Australian woman helps a huge hunter spider give birth to 200 babies and lets them live in her house – she even raises one of them as a pet (and she wants you to help her name it)
- Mother helped pregnant hunter Sophia give birth to 200 babies
- The spider lover took care of Sophia at her home in Hervey Bay, Queensland
- She has kept one of the babies to raise and wants help naming the little bub
A spider-like lover has helped a pregnant hunter named Sophia give birth to about 200 baby spiders and let them live in her house.
Sophia’s ‘human mother’ Lisa Van Kula Donovan, 48, last month took a video of the striped hunter with her bubs at her home in Hervey Bay, about three and a half hours north of Brisbane.
Ms. Donovan, a wannabe entomologist who works in the tourism industry, kept one of the babies to raise and has asked the readers of Daily Mail Australia to help her name.
A spider-like lover has helped a pregnant hunter named Sophia (pictured) give birth to about 200 baby spiders
‘I’ve only had her for a few months. I found her outside my house and she was pregnant, ”said Mrs. Donavan.
‘I brought her in to feed and water her. I suspected she was pregnant because of the size of the belly. And later she put a bag. ‘
The mother of three kept the family in her ‘bug room’ until the babies were ready to leave their mother.
The little hunters were released inside and outside her home, and Mrs. Donovan kept one in captivity to raise.
“Most of my friends know it’s normal to have spiders all over my house,” she said.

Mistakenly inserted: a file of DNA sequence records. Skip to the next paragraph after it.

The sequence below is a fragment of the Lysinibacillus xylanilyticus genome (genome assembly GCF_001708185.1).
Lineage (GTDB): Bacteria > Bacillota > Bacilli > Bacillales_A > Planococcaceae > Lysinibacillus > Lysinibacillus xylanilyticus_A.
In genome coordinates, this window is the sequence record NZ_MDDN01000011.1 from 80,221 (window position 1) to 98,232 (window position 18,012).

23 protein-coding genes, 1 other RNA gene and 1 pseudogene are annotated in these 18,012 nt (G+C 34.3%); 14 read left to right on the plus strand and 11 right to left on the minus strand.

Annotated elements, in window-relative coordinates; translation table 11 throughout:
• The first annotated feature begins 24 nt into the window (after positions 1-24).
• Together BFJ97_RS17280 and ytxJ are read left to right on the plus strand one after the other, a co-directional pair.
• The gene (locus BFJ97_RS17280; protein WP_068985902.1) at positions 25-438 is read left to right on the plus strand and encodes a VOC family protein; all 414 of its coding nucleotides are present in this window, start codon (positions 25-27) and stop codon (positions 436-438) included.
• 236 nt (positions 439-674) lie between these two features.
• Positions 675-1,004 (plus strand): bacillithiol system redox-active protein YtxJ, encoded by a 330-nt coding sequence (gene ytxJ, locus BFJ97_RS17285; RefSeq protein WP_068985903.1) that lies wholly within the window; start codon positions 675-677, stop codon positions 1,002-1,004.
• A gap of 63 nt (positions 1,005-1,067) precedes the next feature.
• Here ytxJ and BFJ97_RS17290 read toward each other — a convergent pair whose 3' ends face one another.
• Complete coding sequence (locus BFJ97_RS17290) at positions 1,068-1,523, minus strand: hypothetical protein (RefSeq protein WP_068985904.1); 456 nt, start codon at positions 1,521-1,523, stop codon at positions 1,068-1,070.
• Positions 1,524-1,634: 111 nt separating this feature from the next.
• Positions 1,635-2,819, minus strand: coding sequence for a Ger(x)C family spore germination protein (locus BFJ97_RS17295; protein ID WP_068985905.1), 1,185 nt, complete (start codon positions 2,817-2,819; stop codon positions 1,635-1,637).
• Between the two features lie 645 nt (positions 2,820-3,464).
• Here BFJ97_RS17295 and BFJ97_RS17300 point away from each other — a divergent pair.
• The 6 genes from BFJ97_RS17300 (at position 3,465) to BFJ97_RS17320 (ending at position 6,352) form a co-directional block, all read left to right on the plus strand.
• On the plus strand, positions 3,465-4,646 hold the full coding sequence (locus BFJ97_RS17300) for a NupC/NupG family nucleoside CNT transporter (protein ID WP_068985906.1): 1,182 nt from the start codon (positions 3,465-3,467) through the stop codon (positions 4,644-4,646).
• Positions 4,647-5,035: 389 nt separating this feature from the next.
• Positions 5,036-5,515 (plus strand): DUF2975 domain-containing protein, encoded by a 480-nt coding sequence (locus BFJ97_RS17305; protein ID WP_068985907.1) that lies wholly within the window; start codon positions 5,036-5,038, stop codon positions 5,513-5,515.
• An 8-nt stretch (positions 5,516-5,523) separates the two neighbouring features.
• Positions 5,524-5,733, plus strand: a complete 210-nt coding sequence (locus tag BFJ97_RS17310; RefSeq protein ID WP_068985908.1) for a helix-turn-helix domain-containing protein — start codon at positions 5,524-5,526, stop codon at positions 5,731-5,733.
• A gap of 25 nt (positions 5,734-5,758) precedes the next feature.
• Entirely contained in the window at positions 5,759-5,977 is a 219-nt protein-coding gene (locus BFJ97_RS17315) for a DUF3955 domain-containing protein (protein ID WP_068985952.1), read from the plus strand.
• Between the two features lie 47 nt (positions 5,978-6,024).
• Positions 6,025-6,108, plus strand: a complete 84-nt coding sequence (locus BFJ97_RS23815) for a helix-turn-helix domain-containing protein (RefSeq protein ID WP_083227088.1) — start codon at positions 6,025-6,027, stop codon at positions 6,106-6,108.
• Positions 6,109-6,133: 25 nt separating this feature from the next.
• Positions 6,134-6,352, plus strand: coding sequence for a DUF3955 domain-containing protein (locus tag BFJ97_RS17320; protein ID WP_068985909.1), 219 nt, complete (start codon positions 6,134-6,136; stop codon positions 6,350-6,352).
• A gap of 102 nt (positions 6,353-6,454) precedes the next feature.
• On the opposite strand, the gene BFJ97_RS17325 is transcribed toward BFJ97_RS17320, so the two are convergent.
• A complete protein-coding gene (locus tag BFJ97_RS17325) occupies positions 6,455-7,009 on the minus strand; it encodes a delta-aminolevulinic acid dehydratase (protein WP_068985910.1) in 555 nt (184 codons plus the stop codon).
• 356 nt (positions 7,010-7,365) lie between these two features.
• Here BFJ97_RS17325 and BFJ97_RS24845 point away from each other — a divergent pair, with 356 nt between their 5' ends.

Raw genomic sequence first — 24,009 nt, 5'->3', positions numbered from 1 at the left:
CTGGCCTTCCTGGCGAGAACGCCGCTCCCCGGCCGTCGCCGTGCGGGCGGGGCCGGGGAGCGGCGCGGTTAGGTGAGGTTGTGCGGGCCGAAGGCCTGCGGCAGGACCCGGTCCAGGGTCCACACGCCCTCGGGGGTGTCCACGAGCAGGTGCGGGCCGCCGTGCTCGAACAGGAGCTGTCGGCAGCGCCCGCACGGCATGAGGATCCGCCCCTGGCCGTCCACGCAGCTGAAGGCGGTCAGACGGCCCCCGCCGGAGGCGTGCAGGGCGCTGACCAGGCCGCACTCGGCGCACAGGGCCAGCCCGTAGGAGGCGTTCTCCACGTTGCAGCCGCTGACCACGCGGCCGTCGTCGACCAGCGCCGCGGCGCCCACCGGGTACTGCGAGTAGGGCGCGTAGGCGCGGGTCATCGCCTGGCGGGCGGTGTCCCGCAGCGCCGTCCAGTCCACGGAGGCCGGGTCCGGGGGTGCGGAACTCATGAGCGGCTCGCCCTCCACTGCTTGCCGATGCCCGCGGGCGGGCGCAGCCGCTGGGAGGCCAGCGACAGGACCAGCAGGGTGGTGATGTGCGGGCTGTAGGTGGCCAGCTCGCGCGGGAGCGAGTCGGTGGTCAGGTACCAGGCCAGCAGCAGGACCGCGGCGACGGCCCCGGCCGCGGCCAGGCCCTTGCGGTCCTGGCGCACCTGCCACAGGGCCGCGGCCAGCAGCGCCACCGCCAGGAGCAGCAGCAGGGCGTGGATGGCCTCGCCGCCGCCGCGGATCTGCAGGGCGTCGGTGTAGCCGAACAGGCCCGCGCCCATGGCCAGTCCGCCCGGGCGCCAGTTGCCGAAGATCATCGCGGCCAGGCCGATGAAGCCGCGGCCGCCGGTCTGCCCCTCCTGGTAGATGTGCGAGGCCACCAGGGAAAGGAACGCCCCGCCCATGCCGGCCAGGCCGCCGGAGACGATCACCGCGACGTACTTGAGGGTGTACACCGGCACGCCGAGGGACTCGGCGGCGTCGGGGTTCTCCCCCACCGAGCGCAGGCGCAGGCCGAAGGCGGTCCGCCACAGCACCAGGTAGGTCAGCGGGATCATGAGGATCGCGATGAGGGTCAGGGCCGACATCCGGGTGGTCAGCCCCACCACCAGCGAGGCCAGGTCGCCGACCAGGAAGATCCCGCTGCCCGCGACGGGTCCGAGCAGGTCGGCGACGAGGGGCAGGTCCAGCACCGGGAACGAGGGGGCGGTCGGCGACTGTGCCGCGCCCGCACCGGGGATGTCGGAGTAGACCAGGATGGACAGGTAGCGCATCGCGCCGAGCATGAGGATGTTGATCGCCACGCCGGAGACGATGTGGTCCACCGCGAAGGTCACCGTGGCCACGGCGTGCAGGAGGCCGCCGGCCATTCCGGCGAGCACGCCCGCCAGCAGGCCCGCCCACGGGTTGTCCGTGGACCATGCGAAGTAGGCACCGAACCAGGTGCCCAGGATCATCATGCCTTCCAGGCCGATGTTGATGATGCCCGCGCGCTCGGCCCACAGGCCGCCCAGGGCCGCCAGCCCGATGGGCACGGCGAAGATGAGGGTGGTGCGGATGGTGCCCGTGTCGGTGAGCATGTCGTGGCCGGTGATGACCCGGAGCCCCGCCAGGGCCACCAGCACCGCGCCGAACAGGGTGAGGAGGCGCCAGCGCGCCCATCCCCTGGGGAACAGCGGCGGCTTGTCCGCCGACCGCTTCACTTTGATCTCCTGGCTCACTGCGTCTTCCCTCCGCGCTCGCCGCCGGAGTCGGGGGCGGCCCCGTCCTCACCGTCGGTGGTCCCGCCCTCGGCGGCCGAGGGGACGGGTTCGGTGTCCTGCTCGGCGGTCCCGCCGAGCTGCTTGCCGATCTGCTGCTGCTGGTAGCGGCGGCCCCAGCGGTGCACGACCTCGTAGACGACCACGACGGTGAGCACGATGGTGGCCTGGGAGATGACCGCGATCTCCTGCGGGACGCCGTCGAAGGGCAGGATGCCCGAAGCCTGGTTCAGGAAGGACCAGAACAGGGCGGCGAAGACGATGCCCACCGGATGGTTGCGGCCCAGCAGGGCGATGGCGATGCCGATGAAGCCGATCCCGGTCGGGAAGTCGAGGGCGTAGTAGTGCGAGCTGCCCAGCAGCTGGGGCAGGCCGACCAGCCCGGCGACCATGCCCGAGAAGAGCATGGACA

She’s considering a few names for the spider she’s saved and has asked Daily Mail readers to help choose between the gender-neutral options Charlie, Boop, and Tickles.
Mrs. Donovan has released Sophia outside with a hunter-friendly wooden pallet with a male so that she can continue to reproduce.
Lisa Donovan raised one of Sophia’s babies to raise and asked Daily Mail readers to help name it
Sophia’s ‘human mother’ Lisa Donovan (pictured) with another hunter in her Queensland home
Mrs. Donovan believes that spiders are ‘beautiful’ and ‘misunderstood’.
‘Spiders are honestly beautiful to me. I like the way they walk, their long legs. I also know how misunderstood they are and they are just not out to harm anyone, ”she said.
’99 percent of spiders can really hurt you, but it’s that 1 percent that gives them all a bad name. ‘
She urged people not to kill spiders, even if they fear them.
“For most spiders, it takes months of growth, moulting, finding food to eat, avoiding predators, reaching adulthood,” she said.
Then someone panics and just crushes it. [It makes] I’m sad. ‘
Ms. Donovan said she did not recommend most people to let the hunter sit on their face as she does because they could be bitten
Mrs. Donovan believes that spiders are ‘beautiful’ and ‘misunderstood’
Ms. Donovan said she would not recommend most people to let a hunter sit on their face the way she does.
“They are poisonous but not lethal to humans,” she said.
[But] unless you understand their behavior and understand how to read if they feel defensive you could get bitten and have big sore teeth. ‘
“I’ve never been bitten by anything I’ve kept or caught, I’ve only been bitten once by what I thought was a dead hunter and … when I picked it up to get off the wash, it bit me.”
HOW TO REPRODUCE HUNTSMAN SPIDERS?
Courtship between male and female hunter is more romantic than other spiders with the female spider rarely attacking the male
She will then produce a flat oval egg sac that is hidden, usually under bark or rock, or sometimes carried under the body as they move
The mother will then stand guard, will not eat for three weeks, and will usually be aggressive if provoked during this time
In some cases, the mother will moisten the egg sac and tear it open, revealing her little spiders, sometimes as many as 200
The mother will stay with her young for several weeks as they undergo several molts before hardening to a darker brown and spreading
Source: The Australian Museum